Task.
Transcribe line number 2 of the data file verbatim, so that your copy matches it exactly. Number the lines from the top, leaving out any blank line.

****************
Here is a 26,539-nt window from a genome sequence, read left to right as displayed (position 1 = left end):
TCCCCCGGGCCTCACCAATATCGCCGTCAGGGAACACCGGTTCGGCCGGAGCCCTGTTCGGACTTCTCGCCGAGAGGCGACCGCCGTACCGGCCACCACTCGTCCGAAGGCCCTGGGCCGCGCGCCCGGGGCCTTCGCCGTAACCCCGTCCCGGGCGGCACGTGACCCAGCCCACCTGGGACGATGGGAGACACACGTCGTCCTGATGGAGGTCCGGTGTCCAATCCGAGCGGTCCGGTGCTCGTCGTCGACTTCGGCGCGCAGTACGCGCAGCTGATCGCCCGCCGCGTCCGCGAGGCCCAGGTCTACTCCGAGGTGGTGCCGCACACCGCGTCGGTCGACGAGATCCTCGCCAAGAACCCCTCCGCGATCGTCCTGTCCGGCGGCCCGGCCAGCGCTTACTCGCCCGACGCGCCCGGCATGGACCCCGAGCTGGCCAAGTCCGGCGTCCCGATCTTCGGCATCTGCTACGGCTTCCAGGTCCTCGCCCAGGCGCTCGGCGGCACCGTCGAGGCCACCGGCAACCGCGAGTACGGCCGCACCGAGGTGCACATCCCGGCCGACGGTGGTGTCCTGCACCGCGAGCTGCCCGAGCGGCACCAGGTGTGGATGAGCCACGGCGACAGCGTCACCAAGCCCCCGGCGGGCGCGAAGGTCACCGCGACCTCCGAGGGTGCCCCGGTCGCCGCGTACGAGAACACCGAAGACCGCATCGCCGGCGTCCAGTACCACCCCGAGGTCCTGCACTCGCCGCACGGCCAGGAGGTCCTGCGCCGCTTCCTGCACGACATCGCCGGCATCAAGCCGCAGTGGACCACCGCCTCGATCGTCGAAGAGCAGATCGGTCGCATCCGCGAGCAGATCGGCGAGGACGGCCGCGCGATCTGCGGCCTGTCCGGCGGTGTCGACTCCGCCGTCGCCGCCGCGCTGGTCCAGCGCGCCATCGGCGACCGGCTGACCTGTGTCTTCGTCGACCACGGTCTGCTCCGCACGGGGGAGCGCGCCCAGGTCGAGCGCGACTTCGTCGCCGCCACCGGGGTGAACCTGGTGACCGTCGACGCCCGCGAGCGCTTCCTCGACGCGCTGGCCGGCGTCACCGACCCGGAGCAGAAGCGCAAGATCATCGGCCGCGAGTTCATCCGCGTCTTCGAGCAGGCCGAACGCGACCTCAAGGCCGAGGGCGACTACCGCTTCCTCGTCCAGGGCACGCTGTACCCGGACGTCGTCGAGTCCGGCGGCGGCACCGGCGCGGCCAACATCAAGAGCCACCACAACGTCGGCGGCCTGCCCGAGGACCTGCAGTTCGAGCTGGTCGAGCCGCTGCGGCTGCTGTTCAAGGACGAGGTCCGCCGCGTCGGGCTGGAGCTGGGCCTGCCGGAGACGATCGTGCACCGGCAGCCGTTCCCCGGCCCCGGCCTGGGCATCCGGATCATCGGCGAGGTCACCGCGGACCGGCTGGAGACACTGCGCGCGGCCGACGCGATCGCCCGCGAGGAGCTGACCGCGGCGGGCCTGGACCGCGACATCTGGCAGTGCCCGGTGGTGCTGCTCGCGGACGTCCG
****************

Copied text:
TCCCCCGGGCCTCACCAATATCGCCGTCAGGGAACACCGGTTCGGCCGGAGCCCTGTTCGGACTTCTCGCCGAGAGGCGACCGCCGTACCGGCCACCACTCGTCCGAAGGCCCTGGGCCGCGCGCCCGGGGCCTTCGCCGTAACCCCGTCCCGGGCGGCACGTGACCCAGCCCACCTGGGACGATGGGAGACACACGTCGTCCTGATGGAGGTCCGGTGTCCAATCCGAGCGGTCCGGTGCTCGTCGTCGACTTCGGCGCGCAGTACGCGCAGCTGATCGCCCGCCGCGTCCGCGAGGCCCAGGTCTACTCCGAGGTGGTGCCGCACACCGCGTCGGTCGACGAGATCCTCGCCAAGAACCCCTCCGCGATCGTCCTGTCCGGCGGCCCGGCCAGCGCTTACTCGCCCGACGCGCCCGGCATGGACCCCGAGCTGGCCAAGTCCGGCGTCCCGATCTTCGGCATCTGCTACGGCTTCCAGGTCCTCGCCCAGGCGCTCGGCGGCACCGTCGAGGCCACCGGCAACCGCGAGTACGGCCGCACCGAGGTGCACATCCCGGCCGACGGTGGTGTCCTGCACCGCGAGCTGCCCGAGCGGCACCAGGTGTGGATGAGCCACGGCGACAGCGTCACCAAGCCCCCGGCGGGCGCGAAGGTCACCGCGACCTCCGAGGGTGCCCCGGTCGCCGCGTACGAGAACACCGAAGACCGCATCGCCGGCGTCCAGTACCACCCCGAGGTCCTGCACTCGCCGCACGGCCAGGAGGTCCTGCGCCGCTTCCTGCACGACATCGCCGGCATCAAGCCGCAGTGGACCACCGCCTCGATCGTCGAAGAGCAGATCGGTCGCATCCGCGAGCAGATCGGCGAGGACGGCCGCGCGATCTGCGGCCTGTCCGGCGGTGTCGACTCCGCCGTCGCCGCCGCGCTGGTCCAGCGCGCCATCGGCGACCGGCTGACCTGTGTCTTCGTCGACCACGGTCTGCTCCGCACGGGGGAGCGCGCCCAGGTCGAGCGCGACTTCGTCGCCGCCACCGGGGTGAACCTGGTGACCGTCGACGCCCGCGAGCGCTTCCTCGACGCGCTGGCCGGCGTCACCGACCCGGAGCAGAAGCGCAAGATCATCGGCCGCGAGTTCATCCGCGTCTTCGAGCAGGCCGAACGCGACCTCAAGGCCGAGGGCGACTACCGCTTCCTCGTCCAGGGCACGCTGTACCCGGACGTCGTCGAGTCCGGCGGCGGCACCGGCGCGGCCAACATCAAGAGCCACCACAACGTCGGCGGCCTGCCCGAGGACCTGCAGTTCGAGCTGGTCGAGCCGCTGCGGCTGCTGTTCAAGGACGAGGTCCGCCGCGTCGGGCTGGAGCTGGGCCTGCCGGAGACGATCGTGCACCGGCAGCCGTTCCCCGGCCCCGGCCTGGGCATCCGGATCATCGGCGAGGTCACCGCGGACCGGCTGGAGACACTGCGCGCGGCCGACGCGATCGCCCGCGAGGAGCTGACCGCGGCGGGCCTGGACCGCGACATCTGGCAGTGCCCGGTGGTGCTGCTCGCGGACGTCCG